Stephen Eide joins City Journal editor Brian Anderson to discuss how homeless services are putting pressure on one of New York City's most valued cultural institutions: the New York Public Library. Eide describes the situation in "Disorder in the Stacks," his story in the Spring 2019 Issue of City Journal.
Homelessness has been a challenge for every New York City mayor since the 1970s. Prior to the city's revitalization, the homeless were mostly concentrated in destitute neighborhoods of Manhattan. But today, homeless single adults are an increasingly visible presence in parks, subway stations, and libraries around the city.
"All urban library systems have found themselves in the homeless-services business, with varying degrees of enthusiasm," Eide writes. The New York Public Library spends $12 million annually on security, including training for staff in dealing with potentially threatening patrons. The city needs a comprehensive strategy for dealing with a worsening crisis.
Anthony Daniels (known to readers as Theodore Dalrymple) joins Brian Anderson to discuss Daniels’s quarter-century of writing for City Journal and his new book, False Positive: A Year of Error, Omission, and Political Correctness in The New England Journal of Medicine.
“Theodore Dalrymple” first appeared in the pages of City Journal in 1994 with an aptly titled essay,“The Knife Went In,” which recounted conversations he had had with violent felons during his time as a physician in a British inner-city hospital and prison. Since then, Daniels has written nearly 500 articles for City Journal. Selections of his essays have been compiled in the books Life at the Bottom: The Worldview That Makes the Underclass (2001) and Our Culture, What’s Left of It: The Mandarins and the Masses (2005).
Daniels’s latest book, False Positive, brings a critical eye to one of the most important general medical journals in the world: The New England Journal of Medicine. Daniels exposes errors of reasoning and omissions apparently undetected by the Journal’s editors and shows how its pages have become mind-numbingly politically correct, with highly debatable arguments allowed to pass as if self-evidently true.
Lawmakers in New York recently passed the toughest rent-regulation law in a generation, imposing new restrictions on landlords' ability to increase rents, improve buildings, or evict tenants. The bill made permanent the state's existing rent regulations, meaning that future legislatures will find it harder to revisit the issue.
Housing experts like Husock argue that the new laws will discourage landlords from investing in building improvements, causing the housing stock to degrade statewide. And economists across the political spectrum, from Milton Friedman to Paul Krugman, have also maintained that rent regulation can be counterproductive and detrimental to housing quality.
Most of corporate America is wrapping up the 2019 "proxy season" this month—the period when most publicly traded companies hold their annual meetings. It's at these gatherings that shareholders can (either directly or by proxy) propose and vote on changes to the company. Since 2011, the Manhattan Institute has tracked these proposals on its Proxy Monitor website. This year's proxy season has followed a long-term trend: a small group of investors dominates the proceedings, introducing dozens of progressive-inspired proposals on issues ranging from climate change to diversity.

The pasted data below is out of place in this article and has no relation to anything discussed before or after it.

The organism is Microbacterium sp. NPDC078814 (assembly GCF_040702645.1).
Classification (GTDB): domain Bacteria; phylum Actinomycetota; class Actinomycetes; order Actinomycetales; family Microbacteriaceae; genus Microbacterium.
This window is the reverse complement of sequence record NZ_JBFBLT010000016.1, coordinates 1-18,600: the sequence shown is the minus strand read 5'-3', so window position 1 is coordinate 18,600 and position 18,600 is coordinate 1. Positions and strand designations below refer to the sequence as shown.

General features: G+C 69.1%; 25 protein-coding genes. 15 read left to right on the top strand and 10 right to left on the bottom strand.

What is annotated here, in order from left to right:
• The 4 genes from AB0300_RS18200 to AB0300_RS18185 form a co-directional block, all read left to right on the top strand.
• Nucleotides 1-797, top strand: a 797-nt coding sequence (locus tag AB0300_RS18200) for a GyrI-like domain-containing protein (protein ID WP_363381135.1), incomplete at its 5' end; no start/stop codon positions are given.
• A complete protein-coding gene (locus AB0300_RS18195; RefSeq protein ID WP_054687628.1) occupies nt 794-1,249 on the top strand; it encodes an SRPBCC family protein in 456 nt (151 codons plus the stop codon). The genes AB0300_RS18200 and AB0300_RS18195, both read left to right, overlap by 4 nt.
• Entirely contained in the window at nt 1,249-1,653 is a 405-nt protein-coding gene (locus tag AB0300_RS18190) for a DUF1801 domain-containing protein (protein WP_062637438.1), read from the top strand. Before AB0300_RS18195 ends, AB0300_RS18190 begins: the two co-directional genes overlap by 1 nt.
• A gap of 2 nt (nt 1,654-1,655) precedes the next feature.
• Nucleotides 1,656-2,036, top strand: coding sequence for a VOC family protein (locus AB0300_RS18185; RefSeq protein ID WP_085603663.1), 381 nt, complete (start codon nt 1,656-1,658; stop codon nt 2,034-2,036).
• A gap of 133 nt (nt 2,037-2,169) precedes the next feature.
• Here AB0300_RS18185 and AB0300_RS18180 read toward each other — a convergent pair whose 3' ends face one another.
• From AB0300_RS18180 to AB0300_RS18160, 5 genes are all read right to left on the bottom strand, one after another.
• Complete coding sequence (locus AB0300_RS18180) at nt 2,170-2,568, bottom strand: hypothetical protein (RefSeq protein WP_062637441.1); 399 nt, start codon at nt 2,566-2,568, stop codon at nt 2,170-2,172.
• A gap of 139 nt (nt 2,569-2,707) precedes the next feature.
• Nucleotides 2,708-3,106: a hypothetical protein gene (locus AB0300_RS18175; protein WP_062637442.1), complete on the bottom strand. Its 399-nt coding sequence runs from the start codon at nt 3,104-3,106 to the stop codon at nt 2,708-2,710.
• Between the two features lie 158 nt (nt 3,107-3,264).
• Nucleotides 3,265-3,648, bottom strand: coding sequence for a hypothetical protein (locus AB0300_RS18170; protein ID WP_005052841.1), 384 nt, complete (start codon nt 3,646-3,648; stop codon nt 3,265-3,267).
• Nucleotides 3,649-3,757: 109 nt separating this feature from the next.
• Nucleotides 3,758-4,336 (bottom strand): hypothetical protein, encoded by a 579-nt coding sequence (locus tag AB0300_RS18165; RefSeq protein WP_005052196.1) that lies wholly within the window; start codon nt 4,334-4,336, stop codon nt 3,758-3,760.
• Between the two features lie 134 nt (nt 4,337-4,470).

Copland has testified before Congress on the importance of reviewing the rules developed by the Securities and Exchange Commission governing the shareholder-proposal process. The Senate and SEC are considering changes to ensure that these proposals are relevant to business and fair to other shareholders.
The Bay Area's most densely populated and desirable neighborhoods are being destroyed by lawlessness and squalor. San Francisco now leads the nation in property crime, according to the FBI. "Other low-level offenses," Sandberg reports for City Journal, "including drug dealing, street harassment, encampments, indecent exposure, public intoxication, simple assault, and disorderly conduct are also rampant."
With the situation growing more dire, residents are organizing to demand that the city take action against repeat offenders and strengthen quality-of-life laws. It remains to be seen whether the city will change its approach to public safety. "Meantime," Sandberg writes, "the poor bear the brunt of low-level and property crimes."
Kay Hymowitz joins City Journal editor Brian Anderson to discuss a challenge facing aging populations in wealthy nations across the world: loneliness. Her essay in the Spring 2019 issue, "Alone," explores this subject.
"Americans are suffering from a bad case of loneliness," Hymowitz writes. "Foundering social trust, collapsing heartland communities, an opioid epidemic, and rising numbers of 'deaths of despair' suggest a profound, collective discontent."
Evidence of the loneliness epidemic is dramatic in other countries, too. Japan, for example, has seen a troubling rise in "lonely deaths." The challenge, Hymowitz says, is to teach younger generations the importance of family and community before they make decisions that will further isolate them.
Economist Allison Schrager joins City Journal editor Brian Anderson to discuss her new book, An Economist Walks Into A Brothel: And Other Unexpected Places to Understand Risk.
Risk is a universal fact of life, but some of us manage more of it than others. Schrager examined how a broad cross section of people handle it: horse breeders in Kentucky, members of an elite tank unit during the Gulf War, paparazzi who stalk celebrities, prostitutes in Nevada brothels. She lays out five principles for dealing with risk and explains how financial tools can help guide people through uncertainty.